I have been speaking regularly on .NET Core for quite a while at this point. It is the way of the future with 100% proof, as we learned earlier this week. Overall this is a great thing for technology as a whole. .NET Core is faster, lighter weight, and allows development across a much larger set of technology. However, there is a slightly hidden "feature" that will impact many organizations that isn't highlighted with the same fanfare in the public announcements; the update & support strategy. .NET Core handles this in a manner that is a major departure from the current trend in technology.
Update & Support Strategy with .NET Framework
Lets first look at the update & support strategy with the .NET Framework. The support lifecycle for .NET Framework has actually shifted in recent years and isn't necessarily something that people have paid a lot of attention to. Per the Microsoft guidance the most recent stance is:
Beginning with version 4.5.2 and later, .NET Framework is defined as a component of the Windows operating system (OS). Components receive the same support as their parent products, therefore, .NET Framework 4.5.2 and later follows the lifecycle policy of the underlying Windows OS on which it is installed.
They continue with a special note regarding .NET 3.5 SP1
.NET Framework 3.5 SP1, beginning with Windows 10 version 1809 and Windows Server 2019, is a standalone product and receives 5 years of mainstream support followed by 5 years of extended support. For operating systems released prior to Windows 10 version 1809 and Windows Server 2019, .NET 3.5 SP1 remains a component of the Windows version on which it is installed.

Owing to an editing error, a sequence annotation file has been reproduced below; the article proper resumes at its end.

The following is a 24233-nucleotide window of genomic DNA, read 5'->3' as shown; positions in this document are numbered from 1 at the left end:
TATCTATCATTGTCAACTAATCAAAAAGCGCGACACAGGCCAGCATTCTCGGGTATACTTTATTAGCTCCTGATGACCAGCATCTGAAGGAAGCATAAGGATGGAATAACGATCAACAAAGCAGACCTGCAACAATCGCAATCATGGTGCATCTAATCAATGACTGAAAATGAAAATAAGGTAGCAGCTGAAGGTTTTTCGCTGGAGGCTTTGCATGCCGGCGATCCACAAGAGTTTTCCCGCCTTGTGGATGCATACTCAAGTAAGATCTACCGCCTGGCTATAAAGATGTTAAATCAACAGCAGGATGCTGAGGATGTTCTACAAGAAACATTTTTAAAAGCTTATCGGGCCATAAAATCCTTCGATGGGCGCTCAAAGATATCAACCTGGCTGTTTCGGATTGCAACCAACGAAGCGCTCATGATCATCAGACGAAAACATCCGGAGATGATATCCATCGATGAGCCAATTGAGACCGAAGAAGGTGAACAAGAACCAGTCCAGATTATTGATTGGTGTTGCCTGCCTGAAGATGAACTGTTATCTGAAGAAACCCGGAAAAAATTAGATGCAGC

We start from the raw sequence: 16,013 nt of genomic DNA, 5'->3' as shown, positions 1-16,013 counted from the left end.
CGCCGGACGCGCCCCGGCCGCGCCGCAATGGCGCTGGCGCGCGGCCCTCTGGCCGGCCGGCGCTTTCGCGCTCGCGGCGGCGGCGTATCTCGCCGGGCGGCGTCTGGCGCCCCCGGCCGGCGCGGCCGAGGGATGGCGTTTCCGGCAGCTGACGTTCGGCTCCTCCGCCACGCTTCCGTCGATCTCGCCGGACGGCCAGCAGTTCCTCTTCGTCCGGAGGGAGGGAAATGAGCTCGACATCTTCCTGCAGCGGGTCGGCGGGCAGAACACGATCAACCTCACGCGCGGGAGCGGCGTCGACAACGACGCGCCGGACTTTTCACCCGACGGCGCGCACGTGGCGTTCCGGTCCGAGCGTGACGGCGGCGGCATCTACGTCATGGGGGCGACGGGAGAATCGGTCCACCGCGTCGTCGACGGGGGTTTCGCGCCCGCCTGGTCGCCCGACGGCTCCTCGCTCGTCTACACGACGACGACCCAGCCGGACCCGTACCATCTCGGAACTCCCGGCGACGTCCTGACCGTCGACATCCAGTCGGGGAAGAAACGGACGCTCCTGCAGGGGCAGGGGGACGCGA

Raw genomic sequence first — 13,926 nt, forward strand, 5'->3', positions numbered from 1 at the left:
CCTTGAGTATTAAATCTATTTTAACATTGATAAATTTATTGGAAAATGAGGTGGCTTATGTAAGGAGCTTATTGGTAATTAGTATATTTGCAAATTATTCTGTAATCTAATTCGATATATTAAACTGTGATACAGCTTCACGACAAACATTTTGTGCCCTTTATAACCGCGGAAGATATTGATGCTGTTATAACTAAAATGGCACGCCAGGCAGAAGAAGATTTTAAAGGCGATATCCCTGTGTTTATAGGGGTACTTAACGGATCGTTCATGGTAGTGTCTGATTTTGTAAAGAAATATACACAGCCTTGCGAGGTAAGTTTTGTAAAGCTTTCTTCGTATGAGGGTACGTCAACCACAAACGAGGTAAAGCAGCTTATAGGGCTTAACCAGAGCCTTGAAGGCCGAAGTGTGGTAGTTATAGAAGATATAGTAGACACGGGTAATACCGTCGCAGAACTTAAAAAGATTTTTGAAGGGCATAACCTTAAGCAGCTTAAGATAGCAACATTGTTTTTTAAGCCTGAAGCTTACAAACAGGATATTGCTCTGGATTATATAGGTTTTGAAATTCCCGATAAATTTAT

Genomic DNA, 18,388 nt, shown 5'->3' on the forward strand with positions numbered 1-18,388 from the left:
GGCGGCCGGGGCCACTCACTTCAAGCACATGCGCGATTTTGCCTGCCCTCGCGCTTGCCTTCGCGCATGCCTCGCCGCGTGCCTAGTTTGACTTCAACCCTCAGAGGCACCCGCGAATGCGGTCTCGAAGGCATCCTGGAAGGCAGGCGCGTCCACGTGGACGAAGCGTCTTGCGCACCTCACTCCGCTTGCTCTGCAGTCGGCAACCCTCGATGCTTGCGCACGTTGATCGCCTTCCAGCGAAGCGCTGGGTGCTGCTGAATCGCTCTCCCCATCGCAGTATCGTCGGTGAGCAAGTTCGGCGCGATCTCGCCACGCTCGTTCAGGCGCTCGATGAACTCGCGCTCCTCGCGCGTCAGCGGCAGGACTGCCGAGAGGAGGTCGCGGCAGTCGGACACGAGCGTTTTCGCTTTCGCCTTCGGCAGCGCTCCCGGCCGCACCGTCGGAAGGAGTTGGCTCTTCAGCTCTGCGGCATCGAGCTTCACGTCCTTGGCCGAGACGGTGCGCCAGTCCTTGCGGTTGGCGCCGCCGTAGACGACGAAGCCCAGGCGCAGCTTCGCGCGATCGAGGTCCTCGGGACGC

Overall this is a bit cryptic and requires you to go digging for detail on what the actual support term ends up being. Trimming this down to the most basic understanding, we can generalize that there are at least 10 years of support remaining for .NET Framework 4.7.2, and maybe slightly less than that for .NET 3.5. Loosely generalized this means that something developed with .NET 2.0, back in 2005 will still have support from Microsoft in 2029, a 24-year lifespan.
.NET Core's Lifecycle
Transitioning to .NET Core the support for .NET Core paints an entirely different picture. There are two models of support for .NET Core; Current and Long-Term Support (LTS). For the sake of this discussion, I will focus on the LTS policy only. This policy is defined as:
LTS releases are supported for the following timeframe, whichever is longer: Three years after initial release or One year after a subsequent LTS release.
Looking at the current releases of .NET Core, 2.1 is the LTS version with the last LTS release being completed on August 21, 2018. This translates to end of support for .NET Core 2.1 being August 20, 2021. This can change, if Microsoft creates another Patch release, but cannot be counted on.
Once outside of the support period you no longer have support from Microsoft for Technical assistance or security fixes....not a good thing. No, your application will not blow up on that date, or just suddenly stop working but you will be flying solo.
Modern Day Complaceny
If you look at solutions in the .NET world today, many organizations have adopted a complacent attitude towards the management of their solution. I see it every day working with new clients or providing guidance to individuals.